Achieve Breakthrough Innovations
"Achieve Breakthough Innovation" is just one of several ad headlines. Surely, it must be simple to achieve "Breakthrough" innovation on a regular basis. We probably just need to follow an easy 12 step formula to become a world leader in innovation in our industry. At least, that's what the ads would like for you to believe. Starting an innovation initiative is relatively easy - becoming consistently proficient at innovation over the long term is possible but requires a lot of dedication. Becoming a "master" at breakthrough innovation - constantly disrupting the market with brand new products and services or business models - is unrealistic and sets up too many firms for failure.
Why promise the moon at the start of a relationship or project? Creating and maintaining a culture that supports and enables innovation takes time - most firms that have been working at this for any length of time at all will tell you it will take one to two years to fully engage the company in an innovation process. And that's just to get the incremental ideas flowing. Given the fact that the "breakthrough" ideas are much more difficult to create and implement, it's a virtual certainty that most firms will not have many "breakthrough" innovations in a period of even five years. So, why all the hyped advertising and outrageous promises? Why not set some realistic expectations about the work involved to become more effective at innovation, then mature the process and the firm through the stages to get to the breakthroughs?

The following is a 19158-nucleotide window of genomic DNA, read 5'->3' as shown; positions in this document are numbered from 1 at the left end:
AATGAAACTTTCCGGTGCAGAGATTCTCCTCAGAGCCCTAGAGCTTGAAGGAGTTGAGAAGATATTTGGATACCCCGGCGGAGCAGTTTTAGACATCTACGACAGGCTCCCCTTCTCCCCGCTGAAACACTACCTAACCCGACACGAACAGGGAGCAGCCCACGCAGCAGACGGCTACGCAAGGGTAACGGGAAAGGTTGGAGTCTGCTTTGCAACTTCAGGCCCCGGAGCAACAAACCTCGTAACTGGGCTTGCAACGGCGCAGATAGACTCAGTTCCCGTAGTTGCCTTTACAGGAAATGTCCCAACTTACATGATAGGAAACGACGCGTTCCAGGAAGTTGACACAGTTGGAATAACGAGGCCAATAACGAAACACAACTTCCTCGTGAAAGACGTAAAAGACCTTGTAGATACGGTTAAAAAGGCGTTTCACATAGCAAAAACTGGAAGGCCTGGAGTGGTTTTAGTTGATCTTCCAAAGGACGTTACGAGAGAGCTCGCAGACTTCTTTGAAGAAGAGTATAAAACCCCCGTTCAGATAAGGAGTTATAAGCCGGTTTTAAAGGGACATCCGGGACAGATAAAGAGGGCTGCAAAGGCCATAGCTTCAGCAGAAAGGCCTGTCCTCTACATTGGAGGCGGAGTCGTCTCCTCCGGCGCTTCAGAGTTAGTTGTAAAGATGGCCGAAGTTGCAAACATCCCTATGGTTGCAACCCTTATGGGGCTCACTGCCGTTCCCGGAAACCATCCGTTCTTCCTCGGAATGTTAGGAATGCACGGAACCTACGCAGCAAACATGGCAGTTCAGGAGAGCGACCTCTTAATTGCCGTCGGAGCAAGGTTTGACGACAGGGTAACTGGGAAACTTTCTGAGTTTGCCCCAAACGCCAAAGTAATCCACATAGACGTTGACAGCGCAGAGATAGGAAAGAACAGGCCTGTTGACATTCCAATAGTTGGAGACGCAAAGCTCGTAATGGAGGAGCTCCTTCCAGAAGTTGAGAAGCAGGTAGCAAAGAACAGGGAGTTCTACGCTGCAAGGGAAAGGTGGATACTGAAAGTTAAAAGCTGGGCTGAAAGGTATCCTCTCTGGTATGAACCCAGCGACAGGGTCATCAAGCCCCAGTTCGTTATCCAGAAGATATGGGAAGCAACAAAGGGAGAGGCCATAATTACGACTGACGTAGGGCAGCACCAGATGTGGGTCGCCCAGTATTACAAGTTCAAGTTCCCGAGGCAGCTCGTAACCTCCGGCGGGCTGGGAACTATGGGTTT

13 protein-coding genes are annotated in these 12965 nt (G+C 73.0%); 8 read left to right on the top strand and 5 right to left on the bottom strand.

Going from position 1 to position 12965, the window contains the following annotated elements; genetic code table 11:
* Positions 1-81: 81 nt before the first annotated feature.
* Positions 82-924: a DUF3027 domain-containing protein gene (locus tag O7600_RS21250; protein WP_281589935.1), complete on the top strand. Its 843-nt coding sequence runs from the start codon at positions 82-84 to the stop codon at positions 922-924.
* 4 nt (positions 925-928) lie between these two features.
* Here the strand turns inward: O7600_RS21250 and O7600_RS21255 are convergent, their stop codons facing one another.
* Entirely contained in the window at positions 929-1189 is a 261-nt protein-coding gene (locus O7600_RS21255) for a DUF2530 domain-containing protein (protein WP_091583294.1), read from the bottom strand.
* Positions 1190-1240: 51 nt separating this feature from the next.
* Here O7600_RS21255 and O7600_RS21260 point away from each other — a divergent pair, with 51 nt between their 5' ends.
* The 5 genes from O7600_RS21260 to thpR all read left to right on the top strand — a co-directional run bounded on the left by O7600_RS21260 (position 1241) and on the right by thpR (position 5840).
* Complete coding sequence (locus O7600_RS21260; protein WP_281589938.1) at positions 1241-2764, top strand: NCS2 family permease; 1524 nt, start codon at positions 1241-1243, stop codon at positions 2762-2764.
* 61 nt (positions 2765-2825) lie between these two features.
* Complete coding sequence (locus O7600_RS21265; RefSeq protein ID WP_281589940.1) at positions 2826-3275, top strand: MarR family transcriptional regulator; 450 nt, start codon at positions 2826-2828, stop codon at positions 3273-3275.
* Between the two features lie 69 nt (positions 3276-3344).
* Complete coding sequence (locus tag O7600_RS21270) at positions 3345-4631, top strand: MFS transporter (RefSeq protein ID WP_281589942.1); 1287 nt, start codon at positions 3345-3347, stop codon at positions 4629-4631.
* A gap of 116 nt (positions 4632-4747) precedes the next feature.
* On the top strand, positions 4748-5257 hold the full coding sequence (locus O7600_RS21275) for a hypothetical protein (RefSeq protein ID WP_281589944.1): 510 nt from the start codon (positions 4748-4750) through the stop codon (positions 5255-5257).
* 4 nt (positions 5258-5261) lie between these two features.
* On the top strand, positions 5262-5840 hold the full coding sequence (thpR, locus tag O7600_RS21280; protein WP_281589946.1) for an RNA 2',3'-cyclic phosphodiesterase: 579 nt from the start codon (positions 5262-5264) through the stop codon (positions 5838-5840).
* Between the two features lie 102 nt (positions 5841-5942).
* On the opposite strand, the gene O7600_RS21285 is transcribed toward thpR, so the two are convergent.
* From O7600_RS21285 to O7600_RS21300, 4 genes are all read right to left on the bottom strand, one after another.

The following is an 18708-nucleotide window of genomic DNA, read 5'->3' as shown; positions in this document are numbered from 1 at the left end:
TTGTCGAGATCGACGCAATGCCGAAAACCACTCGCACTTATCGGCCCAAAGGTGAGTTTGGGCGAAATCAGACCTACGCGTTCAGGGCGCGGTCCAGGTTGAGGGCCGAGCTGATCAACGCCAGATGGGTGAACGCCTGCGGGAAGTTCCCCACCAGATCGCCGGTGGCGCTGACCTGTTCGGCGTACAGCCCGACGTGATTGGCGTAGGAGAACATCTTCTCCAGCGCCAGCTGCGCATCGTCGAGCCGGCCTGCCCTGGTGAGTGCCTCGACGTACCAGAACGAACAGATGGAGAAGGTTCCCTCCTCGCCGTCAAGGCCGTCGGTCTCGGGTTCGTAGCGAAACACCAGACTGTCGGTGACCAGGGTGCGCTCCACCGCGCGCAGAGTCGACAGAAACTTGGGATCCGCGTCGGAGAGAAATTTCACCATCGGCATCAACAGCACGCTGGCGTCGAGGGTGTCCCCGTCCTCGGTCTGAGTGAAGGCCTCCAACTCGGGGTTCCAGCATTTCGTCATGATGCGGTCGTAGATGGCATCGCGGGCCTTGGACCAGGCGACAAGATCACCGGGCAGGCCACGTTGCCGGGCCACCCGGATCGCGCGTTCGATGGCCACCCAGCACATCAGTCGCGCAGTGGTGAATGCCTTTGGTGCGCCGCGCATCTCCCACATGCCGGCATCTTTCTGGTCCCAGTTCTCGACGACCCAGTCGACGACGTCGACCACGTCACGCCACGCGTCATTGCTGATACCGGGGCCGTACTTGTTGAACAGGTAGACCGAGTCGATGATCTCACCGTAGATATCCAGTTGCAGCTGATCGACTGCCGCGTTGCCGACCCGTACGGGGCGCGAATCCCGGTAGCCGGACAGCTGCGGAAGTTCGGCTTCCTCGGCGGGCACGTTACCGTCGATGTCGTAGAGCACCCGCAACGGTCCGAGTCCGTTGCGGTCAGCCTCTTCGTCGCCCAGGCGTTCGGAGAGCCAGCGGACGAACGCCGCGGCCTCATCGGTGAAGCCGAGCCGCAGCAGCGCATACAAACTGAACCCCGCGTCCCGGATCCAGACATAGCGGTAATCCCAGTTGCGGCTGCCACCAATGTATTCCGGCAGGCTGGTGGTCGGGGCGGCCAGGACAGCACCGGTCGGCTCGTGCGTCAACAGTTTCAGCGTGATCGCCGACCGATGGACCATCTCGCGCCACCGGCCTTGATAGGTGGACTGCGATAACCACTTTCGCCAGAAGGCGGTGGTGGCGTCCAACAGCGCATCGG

Innovation, like any business process change, is not quick and is not simple, but it can have dramatic results. Implementing a more effective innovation culture and process means changing the way people think, work, and are compensated, to generate ideas and implement those ideas as new products and services. Hopefully, some of those ideas will be breakthroughs. But setting the bar so high, so early will most likely lead to disappointment and failure.